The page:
As demonstrated for human IGFBP-5, the N terminus is the primary binding site for IGF. This region, comprised of Val49, Tyr50, Pro62 and Lys68-Leu75, forms a hydrophobic patch on the surface of the protein [PMID: 9822601]. The C terminus is also required for high affinity IGF binding, as well as for binding to the extracellular matrix [PMID: 9725901] and for nuclear translocation [PMID: 7519375, PMID: 9660801] of IGFBP-3 and -5.

IGFBPs are unusually pleiotropic molecules. Like other binding proteins, IGFBP can prolong the half-life of IGFs via high affinity binding of the ligands. In addition to functioning as simple carrier proteins, serum IGFBPs also serve to regulate the endocrine and paracrine/autocrine actions of IGF by modulating the IGF available to bind to signalling IGF-I receptors [PMID: 12379487, PMID: 12379489]. Furthermore, IGFBPs can function as growth modulators independent of IGFs. For example, IGFBP-5 stimulates markers of bone formation in osteoblasts lacking functional IGFs [PMID: 11874691]. The binding of IGFBP to its putative receptor on the cell membrane may stimulate the signalling pathway independent of an IGF receptor, to mediate the effects of IGFBPs in certain target cell types. IGFBP-1 and -2, but not other IGFBPs, contain a C-terminal Arg-Gly-Asp integrin-binding motif. Thus, IGFBP-1 can also stimulate cell migration of CHO and human trophoblast cells through an action mediated by alpha 5 beta 1 integrin [PMID: 7504269]. Finally, IGFBPs transported into the nucleus (via the nuclear localisation signal) may also exert IGF-independent effects by transcriptional activation of genes.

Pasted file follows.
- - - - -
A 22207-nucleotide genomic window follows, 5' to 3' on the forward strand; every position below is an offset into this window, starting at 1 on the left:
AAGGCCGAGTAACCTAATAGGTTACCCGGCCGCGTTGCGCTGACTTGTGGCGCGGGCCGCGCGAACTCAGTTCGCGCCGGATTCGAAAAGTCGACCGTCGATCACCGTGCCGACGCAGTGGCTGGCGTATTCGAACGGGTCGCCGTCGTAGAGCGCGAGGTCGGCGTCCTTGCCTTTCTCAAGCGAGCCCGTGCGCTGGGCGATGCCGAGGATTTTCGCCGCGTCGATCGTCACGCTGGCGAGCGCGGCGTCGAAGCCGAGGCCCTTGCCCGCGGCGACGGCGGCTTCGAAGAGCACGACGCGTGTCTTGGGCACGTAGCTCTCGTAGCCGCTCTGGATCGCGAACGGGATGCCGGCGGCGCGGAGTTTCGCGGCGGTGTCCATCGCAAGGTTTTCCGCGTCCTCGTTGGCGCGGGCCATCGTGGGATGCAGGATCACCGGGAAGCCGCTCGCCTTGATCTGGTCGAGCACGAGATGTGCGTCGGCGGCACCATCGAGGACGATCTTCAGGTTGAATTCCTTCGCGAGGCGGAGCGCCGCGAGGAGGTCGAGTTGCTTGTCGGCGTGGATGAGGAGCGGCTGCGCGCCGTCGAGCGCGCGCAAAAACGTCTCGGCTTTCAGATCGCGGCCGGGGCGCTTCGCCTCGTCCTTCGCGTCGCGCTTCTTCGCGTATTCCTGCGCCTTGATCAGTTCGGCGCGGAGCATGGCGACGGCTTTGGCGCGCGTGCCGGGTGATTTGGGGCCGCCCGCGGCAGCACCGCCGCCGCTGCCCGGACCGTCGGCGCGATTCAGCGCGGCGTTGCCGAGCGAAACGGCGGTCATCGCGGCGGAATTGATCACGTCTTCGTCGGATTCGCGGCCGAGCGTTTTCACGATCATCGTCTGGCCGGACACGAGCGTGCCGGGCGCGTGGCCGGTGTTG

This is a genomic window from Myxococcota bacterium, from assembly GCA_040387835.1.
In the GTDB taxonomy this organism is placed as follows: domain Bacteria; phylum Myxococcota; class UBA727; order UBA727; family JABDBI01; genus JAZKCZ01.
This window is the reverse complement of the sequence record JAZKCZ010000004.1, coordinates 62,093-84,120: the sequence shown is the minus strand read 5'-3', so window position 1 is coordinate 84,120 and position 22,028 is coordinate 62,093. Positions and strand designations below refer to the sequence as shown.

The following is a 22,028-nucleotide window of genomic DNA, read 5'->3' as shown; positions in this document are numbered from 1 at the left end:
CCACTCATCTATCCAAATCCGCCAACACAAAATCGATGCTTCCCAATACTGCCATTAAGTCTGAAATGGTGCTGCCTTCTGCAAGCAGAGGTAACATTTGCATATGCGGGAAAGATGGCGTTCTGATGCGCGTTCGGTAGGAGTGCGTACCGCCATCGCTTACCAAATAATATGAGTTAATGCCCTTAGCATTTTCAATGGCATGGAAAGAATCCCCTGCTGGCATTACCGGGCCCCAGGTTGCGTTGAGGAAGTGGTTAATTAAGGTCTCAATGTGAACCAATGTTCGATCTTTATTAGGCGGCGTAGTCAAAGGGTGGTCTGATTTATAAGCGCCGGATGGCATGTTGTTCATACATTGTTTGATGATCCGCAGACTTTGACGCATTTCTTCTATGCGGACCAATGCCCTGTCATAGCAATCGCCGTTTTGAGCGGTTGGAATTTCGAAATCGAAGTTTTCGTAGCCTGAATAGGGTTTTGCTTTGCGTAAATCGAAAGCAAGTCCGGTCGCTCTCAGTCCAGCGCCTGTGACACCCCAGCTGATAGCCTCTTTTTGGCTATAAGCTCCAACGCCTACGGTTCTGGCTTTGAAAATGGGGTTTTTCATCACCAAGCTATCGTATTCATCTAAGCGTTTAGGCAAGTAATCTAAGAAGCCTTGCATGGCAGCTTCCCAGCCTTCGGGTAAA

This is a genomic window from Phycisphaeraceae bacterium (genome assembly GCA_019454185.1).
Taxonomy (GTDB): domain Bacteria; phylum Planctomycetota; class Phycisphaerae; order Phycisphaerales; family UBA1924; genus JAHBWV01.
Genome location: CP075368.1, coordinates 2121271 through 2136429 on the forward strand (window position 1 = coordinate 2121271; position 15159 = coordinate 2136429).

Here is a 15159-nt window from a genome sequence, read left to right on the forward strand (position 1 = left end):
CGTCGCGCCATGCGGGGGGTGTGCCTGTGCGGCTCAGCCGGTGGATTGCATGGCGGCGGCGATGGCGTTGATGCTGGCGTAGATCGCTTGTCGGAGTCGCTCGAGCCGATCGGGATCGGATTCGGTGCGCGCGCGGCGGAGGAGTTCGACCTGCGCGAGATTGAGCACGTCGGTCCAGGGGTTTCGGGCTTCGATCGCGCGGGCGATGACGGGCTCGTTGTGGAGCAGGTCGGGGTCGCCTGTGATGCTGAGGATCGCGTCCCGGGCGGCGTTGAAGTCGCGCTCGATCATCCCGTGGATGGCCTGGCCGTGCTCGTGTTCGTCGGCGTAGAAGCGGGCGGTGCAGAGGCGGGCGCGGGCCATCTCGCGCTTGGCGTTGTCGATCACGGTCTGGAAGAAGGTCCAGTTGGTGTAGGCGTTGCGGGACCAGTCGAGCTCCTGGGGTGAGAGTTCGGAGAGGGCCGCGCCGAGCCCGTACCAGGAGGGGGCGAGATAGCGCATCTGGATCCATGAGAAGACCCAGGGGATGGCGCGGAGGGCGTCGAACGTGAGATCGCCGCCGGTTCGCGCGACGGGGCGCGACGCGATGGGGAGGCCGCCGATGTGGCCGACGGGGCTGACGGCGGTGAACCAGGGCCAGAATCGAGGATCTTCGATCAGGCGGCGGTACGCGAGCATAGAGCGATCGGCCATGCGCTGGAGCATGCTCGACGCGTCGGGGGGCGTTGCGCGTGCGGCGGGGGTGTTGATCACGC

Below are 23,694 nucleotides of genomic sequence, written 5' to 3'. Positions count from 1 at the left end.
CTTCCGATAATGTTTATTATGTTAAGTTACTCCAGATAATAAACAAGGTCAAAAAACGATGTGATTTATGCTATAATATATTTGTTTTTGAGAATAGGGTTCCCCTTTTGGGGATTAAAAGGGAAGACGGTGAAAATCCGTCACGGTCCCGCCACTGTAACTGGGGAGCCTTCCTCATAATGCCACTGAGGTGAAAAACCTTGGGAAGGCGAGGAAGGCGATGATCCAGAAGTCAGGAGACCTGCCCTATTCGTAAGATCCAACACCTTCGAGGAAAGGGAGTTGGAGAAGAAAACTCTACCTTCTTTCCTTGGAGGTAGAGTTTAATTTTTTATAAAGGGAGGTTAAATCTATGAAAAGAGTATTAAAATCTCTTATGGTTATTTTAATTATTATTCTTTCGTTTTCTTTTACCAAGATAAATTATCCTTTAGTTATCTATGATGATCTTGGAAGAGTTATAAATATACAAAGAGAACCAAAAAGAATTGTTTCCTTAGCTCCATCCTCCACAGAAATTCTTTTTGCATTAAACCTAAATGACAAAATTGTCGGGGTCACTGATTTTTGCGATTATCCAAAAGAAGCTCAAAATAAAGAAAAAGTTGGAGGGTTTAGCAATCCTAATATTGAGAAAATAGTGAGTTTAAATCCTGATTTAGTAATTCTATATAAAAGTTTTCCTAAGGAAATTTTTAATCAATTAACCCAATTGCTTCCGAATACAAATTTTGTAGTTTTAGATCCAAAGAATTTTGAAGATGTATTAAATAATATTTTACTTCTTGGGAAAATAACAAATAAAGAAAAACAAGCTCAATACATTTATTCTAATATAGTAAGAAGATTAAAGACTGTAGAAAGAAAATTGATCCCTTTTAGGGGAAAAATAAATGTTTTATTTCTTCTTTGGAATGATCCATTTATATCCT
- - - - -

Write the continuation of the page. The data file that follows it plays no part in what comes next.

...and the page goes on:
This family represents IGFBP-3, which is the major IGF-binding protein in serum and is expressed in many tissues, including normal and malignant breast epithelium [PMID: 1384805]. IGFBP-3 has a well-characterised role in modulating the mitogenic and anti-apoptotic effects of IGFs by regulating their access to the IGF-I receptor [PMID: 12466191]. There is now accumulating evidence to suggest that IGFBP-3 may have intrinsic anti-proliferative and pro-apoptotic effects on the growth of human cancer cells. Similar to IGFBP-5, IGFBP-3 can accumulate in the nucleus via its C-terminal nuclear translocation signal [PMID: 9075742], where it may exert its growth-modulating effects. IGFBP-3, via its C-terminal end, can bind to the acid-labile subunit (ALS), which together with IGF forms the 150kDa ternary complex found in serum. In addition, IGFBP-3 can function via a TGFbeta-related pathway, probably by binding to a type V TGF-beta receptor [PMID: 10723094].

GO terms

Biological Process

No terms assigned in this category.

Molecular Function

GO:0005520 insulin-like growth factor binding

Cellular Component

GO:0005576 extracellular region

Contributing signatures

Signatures from InterPro member databases are used to construct an entry.